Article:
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Tag Archives: Micheal Rosen

In Praise of Micheal Rosen’s Sad Book

Micheal Rosen & Quentin Blake (illus.) Micheal Rosen's Sad Book

“This is me being sad. Maybe you think I’m being happy in this picture. Really I’m being sad but pretending to be happy. I’m doing that because I think people won’t like me if I look sad”.
So begins Micheal Rosen’s Sad Book. The words sit beneath a grinning portrait of Rosen, wide-eyed and toothy. It is a feeling familiar to anyone who has suffered depression. It is a feeling familiar to most people who haven’t.

Rosen’s son Eddie died of meningitis in 1999. He was just eighteen years old.

Who is sad?

Sad is everyone.

It comes along and finds you.

Micheal Rosen’s Sad Book

And so Rosen is sad. “Sometimes sad is very big. It’s everywhere. All over me”. The economy of prose imbues the words with such heart, such empathetic power that my fingertips tingle. Depression is a king-size duvet on a rollaway bed. Oversized and Heavy. Oppressive. Sometimes even comforting. Rosen speaks of feeling angry, of the ways he tries to cope, of wanting to talk about it and of not wanting to talk about it. Of being sad and not knowing why. Of the crazy things that we do when we’re sad.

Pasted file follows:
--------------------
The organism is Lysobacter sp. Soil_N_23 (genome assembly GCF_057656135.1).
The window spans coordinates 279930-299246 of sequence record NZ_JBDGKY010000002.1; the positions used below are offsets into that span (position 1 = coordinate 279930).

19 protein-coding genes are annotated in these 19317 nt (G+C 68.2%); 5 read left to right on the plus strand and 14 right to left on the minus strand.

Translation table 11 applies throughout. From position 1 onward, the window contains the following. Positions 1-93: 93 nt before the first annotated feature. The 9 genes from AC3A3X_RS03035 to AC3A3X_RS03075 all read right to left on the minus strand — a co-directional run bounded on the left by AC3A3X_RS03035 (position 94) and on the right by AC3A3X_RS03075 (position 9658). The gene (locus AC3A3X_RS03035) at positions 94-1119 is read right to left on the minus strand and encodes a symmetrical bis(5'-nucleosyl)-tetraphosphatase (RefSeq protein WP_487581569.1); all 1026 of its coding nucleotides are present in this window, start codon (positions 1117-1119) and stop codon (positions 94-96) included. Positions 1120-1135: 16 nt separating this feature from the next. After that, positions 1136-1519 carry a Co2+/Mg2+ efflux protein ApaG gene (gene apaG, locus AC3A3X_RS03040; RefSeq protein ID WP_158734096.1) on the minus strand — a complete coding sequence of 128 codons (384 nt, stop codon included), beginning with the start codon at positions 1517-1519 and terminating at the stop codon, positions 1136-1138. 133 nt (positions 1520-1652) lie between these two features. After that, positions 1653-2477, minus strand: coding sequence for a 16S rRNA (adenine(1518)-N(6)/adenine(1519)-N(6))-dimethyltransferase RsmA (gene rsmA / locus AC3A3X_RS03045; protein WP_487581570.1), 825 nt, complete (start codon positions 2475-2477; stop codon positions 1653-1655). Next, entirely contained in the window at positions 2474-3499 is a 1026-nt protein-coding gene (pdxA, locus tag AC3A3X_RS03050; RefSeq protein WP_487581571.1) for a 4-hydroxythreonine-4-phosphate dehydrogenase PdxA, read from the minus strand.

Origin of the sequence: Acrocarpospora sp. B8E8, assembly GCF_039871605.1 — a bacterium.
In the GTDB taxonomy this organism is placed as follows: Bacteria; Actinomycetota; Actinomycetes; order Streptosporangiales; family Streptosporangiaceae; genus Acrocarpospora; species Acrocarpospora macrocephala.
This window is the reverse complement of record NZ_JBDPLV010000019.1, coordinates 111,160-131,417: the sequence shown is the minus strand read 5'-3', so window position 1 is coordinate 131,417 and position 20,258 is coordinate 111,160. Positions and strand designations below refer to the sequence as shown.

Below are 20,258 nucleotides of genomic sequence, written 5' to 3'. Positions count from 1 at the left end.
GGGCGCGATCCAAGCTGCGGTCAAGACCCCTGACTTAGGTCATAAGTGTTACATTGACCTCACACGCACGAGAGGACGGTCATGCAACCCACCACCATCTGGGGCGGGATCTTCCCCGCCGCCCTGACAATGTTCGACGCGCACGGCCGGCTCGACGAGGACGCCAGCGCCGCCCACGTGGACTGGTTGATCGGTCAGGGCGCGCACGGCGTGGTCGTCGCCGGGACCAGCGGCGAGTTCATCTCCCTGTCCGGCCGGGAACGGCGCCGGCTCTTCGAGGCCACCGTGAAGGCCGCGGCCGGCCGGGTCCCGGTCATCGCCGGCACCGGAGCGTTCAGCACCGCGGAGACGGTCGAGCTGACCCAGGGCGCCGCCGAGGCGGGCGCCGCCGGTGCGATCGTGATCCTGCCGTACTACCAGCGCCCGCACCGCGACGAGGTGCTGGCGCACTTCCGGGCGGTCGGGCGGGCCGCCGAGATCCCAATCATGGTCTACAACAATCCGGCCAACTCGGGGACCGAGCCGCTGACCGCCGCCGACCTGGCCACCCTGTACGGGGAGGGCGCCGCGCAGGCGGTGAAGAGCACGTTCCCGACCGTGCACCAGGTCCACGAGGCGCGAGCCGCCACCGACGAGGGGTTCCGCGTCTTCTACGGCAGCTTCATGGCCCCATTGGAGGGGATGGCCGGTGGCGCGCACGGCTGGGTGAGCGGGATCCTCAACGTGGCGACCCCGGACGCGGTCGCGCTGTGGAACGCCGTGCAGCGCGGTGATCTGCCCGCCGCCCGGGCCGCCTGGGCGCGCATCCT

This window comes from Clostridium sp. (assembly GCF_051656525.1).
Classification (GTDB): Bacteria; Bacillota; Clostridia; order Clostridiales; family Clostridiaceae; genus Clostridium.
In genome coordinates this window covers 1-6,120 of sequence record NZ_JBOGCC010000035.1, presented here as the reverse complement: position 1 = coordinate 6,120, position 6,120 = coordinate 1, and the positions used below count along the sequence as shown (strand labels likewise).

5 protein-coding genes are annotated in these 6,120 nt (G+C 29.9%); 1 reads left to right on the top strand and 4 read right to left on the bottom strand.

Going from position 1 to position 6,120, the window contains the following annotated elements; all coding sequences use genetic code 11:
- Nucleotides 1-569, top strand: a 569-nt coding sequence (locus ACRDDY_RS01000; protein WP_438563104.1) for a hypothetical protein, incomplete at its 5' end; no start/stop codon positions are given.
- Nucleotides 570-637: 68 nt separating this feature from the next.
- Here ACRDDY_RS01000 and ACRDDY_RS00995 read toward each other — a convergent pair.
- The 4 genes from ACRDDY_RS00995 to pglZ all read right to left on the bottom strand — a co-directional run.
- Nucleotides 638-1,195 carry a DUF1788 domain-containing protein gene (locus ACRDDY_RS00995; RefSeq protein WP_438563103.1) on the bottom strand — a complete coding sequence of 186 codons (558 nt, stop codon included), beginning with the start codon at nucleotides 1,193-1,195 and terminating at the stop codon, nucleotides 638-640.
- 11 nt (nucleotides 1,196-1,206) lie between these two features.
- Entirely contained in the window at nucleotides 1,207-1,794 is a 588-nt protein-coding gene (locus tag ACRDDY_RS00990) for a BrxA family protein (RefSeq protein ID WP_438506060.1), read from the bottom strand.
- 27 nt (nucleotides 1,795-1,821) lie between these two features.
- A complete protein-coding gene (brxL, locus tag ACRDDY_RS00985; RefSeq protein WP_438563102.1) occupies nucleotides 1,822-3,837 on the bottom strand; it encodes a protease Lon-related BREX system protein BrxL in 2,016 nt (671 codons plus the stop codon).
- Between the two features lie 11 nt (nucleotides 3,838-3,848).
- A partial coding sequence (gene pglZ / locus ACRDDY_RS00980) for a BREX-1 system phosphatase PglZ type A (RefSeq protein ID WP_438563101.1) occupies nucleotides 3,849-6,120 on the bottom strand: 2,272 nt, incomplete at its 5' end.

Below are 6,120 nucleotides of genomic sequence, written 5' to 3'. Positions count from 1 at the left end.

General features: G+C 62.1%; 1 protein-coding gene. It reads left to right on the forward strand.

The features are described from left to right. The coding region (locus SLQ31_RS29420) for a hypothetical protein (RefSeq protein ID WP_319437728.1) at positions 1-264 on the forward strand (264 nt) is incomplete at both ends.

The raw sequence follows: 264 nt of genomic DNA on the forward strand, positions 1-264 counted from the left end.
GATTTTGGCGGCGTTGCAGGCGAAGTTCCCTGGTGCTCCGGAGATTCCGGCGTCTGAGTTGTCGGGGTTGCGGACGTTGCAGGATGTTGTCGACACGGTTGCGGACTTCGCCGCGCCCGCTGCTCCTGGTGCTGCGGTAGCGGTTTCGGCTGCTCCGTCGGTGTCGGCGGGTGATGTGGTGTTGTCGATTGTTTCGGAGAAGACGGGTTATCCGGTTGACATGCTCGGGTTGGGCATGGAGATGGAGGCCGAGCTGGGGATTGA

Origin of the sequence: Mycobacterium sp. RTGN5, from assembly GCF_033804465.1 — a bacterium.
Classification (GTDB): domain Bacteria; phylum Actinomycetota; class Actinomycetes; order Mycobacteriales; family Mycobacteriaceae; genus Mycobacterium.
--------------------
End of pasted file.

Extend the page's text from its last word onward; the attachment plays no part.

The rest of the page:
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When someone you love is dying

I cannot imagine having to explain to a child that someone they love is going to die. The questions must seem unending – where are they going? Can I still talk to them? What does ‘dead’ mean? And then there’s the most difficult question of all: why?

Younger children may have problems understanding the finality of death. Older children may find it difficult to express what they’re feeling, or have trouble dealing with the unfairness of the thing. At a time when the adults in their lives may also be struggling with emotional issues and/or be busy with end-of-life paperwork and arrangements, books can lend a hand with answering some of those questions as well as offering comfort.

Parents, carers and educators all have to make a decision as to how they’re going to deal with these questions. There are philosophical and religious considerations which adults may or may not want to introduce to youngsters, each with a set of implications that can confuse as much as comfort.

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